The UK has begun trade negotiations with six Gulf nations in the hope of opening up opportunities for the manufacturing sector, including food and drink and the renewable energy supply chain.
The negotiations have been launched with the Gulf Cooperation Council (GCC), which is made up of Bahrain, Kuwait, Oman, Qatar, Saudi Arabia and the UAE.
Equivalent to the UK’s seventh largest export market, the GCC bloc’s demand for international products and services is expected to grow rapidly to £800 billion by 2035 – a 35 per cent increase, according to the Department for International Trade (DIT).
A UK-GCC trade deal could have significant benefits for UK food and drink exporters through the reduction or removal of import tariffs. Tariffs are currently in place for items such as cereals (up to 25 per cent), chocolate (up to 15 per cent), baking products (up to 12 per cent) and sweet biscuits (up to 10 per cent).
One food and drink manufacturer in the North West aiming to export to the region is Spice Kitchen in Liverpool. Co-Founder and Director Sanjay Aggarwal said:
“We went to [Dubai exhibition centre] Gulfood with DIT on a research mission and from this we know there is a massive market for our products, like our spice tins and single spice blends in the premium gifting space.
“It’s so important for our business to be linking with the GCC and enables us to grow rapidly in exciting ways we never thought possible. We are in the process of identifying retailers in the Gulf, including the UAE, Saudi Arabia and Qatar.”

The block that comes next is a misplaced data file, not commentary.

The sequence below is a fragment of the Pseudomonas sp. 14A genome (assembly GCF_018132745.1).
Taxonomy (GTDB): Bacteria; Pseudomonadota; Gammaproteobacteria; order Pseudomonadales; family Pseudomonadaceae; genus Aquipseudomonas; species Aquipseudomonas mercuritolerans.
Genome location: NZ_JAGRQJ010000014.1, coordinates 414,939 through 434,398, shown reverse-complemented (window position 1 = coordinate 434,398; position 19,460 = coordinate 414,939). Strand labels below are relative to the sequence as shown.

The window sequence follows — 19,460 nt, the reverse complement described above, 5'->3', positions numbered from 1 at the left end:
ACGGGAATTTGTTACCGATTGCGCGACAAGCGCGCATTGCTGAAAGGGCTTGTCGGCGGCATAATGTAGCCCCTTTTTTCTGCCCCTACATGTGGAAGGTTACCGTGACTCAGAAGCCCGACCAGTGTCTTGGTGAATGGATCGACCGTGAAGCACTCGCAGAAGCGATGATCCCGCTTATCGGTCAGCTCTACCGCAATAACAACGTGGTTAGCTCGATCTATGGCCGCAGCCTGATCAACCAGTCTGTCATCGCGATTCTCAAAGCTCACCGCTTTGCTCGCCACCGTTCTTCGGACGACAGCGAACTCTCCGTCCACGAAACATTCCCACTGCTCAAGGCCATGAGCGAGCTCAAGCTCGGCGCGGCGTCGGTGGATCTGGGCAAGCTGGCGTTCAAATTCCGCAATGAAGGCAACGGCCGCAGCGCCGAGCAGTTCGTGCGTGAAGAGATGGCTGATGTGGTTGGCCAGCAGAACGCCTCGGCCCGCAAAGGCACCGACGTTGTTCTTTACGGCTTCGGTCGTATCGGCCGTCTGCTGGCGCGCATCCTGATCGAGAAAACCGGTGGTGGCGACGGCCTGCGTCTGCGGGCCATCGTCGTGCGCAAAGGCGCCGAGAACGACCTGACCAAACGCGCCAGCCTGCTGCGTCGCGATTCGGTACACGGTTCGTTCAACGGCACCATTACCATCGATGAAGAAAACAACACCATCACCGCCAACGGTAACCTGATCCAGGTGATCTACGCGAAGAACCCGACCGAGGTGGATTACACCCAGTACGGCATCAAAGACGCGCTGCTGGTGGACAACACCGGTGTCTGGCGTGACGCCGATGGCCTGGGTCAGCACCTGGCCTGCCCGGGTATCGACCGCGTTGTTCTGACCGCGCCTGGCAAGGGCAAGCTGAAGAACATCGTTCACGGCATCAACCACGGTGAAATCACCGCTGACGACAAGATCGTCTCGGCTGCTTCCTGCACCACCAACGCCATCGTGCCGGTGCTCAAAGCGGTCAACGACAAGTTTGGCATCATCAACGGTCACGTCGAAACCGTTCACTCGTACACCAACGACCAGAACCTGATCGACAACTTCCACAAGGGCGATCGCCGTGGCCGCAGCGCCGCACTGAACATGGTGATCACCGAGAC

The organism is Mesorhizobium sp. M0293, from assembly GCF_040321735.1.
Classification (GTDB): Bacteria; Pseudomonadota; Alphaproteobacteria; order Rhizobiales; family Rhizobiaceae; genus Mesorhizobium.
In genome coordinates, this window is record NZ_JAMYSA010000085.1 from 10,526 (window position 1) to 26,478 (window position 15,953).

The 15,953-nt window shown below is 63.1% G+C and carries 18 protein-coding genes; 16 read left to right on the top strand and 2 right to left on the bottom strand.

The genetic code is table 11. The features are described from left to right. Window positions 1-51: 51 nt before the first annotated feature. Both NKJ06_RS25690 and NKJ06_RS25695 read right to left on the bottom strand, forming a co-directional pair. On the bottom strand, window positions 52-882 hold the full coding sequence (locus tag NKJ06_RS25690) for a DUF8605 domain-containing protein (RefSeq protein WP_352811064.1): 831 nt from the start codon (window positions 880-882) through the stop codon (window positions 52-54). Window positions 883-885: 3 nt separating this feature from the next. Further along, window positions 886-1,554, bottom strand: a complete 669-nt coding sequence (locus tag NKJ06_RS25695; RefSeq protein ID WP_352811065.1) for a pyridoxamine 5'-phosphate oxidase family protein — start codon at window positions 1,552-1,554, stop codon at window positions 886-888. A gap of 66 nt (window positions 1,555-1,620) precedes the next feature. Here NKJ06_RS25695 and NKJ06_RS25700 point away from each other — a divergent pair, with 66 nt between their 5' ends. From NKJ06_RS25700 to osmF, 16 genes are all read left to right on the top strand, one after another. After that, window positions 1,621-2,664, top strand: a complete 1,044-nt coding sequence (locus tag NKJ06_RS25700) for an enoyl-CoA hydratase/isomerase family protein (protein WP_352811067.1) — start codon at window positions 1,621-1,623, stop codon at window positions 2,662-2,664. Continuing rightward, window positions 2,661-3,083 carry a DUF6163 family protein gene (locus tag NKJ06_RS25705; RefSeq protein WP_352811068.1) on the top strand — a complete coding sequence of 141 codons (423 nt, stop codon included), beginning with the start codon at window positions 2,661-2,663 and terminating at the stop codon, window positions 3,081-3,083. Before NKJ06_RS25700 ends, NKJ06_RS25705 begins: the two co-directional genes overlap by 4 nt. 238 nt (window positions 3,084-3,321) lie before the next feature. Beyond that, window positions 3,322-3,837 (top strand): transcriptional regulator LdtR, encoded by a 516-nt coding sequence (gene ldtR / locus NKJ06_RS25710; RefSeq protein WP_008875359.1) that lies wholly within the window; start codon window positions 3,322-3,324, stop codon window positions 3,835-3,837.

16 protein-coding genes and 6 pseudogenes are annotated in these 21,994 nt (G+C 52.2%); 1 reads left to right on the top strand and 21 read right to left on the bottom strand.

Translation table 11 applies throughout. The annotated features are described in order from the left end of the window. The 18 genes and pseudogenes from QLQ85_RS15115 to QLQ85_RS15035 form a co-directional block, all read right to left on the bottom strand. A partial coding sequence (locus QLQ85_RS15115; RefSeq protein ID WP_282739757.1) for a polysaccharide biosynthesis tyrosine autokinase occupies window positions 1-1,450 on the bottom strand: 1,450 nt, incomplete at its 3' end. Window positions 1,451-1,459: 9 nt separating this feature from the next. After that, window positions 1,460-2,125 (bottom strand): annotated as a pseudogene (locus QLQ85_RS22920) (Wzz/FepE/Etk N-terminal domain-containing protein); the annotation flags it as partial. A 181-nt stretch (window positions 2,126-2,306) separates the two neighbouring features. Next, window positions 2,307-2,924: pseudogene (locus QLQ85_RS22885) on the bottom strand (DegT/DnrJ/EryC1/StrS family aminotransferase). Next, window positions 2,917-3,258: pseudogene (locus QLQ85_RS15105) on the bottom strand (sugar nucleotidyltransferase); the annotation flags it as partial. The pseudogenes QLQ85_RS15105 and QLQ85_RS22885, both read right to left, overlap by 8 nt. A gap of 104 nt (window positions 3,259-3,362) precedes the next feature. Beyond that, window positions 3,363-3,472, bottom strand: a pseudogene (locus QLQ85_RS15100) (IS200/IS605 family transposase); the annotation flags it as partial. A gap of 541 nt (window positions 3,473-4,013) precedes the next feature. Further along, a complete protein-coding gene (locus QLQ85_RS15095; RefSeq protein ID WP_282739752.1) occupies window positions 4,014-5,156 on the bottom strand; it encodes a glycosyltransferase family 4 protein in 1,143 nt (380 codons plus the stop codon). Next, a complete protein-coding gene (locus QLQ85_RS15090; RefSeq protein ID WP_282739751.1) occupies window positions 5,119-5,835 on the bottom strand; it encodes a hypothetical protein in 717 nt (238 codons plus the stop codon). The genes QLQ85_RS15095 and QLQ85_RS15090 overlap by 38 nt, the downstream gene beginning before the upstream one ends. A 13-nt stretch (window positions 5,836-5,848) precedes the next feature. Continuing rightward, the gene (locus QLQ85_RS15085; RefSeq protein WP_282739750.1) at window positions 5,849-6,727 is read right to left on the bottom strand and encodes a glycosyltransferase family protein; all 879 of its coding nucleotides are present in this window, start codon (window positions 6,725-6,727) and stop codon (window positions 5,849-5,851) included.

Other sectors expected to benefit from a deal include manufacturers in the renewable energy supply chain. Stephen Phipson, CEO of manufacturers’ organisation Make UK, commented:
“We welcome the launch of free trade negotiations with the Gulf Cooperation Council, strengthening trade opportunities which will ensure that British manufacturing benefits from future positive flows of goods and services into the Gulf region.
“It is also extremely helpful that the UK and GCC are committed to work towards seeking the opportunities from ‘green innovation’, which will bring significant opportunities for Britain’s innovative renewable energy companies. We look forward to working with government to make sure manufacturers large and small are able to benefit from the business possibilities this deal will open up.”
The talks are the fourth major set of Free Trade Agreement (FTA) negotiations launched by the UK this year, with negotiations already underway in India, Canada and Mexico.